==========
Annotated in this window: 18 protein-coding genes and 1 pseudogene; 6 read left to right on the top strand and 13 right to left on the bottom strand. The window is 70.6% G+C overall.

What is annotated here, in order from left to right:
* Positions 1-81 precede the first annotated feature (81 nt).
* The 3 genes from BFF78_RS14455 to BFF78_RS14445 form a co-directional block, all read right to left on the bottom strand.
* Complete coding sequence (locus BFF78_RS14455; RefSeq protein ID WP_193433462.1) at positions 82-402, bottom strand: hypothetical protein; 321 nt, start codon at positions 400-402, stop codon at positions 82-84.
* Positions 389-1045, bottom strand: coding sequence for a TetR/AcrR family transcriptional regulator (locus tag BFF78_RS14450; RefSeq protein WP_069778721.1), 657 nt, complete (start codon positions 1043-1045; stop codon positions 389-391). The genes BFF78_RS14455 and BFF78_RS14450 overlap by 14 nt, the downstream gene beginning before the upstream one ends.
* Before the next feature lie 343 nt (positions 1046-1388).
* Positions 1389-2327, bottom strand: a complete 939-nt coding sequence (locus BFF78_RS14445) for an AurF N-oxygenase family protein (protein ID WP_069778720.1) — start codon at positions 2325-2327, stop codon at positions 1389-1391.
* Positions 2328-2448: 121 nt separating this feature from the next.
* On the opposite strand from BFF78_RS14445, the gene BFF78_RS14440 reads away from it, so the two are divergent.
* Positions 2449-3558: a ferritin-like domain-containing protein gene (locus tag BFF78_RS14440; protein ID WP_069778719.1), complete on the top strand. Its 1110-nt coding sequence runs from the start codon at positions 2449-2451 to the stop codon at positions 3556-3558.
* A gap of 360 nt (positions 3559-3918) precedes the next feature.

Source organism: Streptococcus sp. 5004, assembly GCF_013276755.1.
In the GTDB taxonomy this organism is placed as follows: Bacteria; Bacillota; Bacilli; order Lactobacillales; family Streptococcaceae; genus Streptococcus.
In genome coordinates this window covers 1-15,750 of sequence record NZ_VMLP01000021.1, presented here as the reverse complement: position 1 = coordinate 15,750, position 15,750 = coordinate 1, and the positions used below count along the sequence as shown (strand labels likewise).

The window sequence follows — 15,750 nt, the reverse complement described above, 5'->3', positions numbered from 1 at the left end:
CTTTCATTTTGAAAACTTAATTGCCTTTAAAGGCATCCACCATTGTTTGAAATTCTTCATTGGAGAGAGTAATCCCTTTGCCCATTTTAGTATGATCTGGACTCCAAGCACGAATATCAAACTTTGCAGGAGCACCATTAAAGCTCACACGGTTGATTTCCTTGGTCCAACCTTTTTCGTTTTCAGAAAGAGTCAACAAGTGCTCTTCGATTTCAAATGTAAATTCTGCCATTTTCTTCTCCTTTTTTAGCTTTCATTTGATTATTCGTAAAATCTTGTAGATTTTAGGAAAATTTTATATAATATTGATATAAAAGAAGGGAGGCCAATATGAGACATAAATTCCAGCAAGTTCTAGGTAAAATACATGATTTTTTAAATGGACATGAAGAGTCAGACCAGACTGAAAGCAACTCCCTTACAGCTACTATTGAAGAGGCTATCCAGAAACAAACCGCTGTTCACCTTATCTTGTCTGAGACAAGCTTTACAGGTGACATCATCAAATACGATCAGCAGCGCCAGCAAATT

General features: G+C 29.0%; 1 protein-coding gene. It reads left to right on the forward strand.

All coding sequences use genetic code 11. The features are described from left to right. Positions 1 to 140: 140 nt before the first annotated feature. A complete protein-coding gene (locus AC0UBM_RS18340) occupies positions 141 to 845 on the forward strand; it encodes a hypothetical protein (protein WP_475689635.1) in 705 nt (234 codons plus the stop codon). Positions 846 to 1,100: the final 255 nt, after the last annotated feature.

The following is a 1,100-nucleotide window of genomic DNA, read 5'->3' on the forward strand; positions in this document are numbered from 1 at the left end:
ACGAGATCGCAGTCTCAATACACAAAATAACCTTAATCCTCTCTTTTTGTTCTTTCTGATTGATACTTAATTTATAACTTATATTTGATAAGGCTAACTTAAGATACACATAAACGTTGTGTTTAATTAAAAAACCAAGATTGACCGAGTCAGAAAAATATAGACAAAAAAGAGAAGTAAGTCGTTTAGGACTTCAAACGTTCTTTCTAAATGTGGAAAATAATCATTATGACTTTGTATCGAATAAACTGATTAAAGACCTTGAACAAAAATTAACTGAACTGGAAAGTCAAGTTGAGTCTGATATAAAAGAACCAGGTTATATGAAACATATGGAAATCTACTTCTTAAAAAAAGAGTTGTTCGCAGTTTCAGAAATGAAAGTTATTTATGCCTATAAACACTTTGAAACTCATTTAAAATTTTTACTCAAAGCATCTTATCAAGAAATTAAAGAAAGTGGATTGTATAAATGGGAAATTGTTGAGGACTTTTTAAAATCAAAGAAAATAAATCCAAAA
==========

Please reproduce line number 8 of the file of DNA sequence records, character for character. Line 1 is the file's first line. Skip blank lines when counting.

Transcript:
* Positions 1389-2327, bottom strand: a complete 939-nt coding sequence (locus BFF78_RS14445) for an AurF N-oxygenase family protein (protein ID WP_069778720.1) — start codon at positions 2325-2327, stop codon at positions 1389-1391.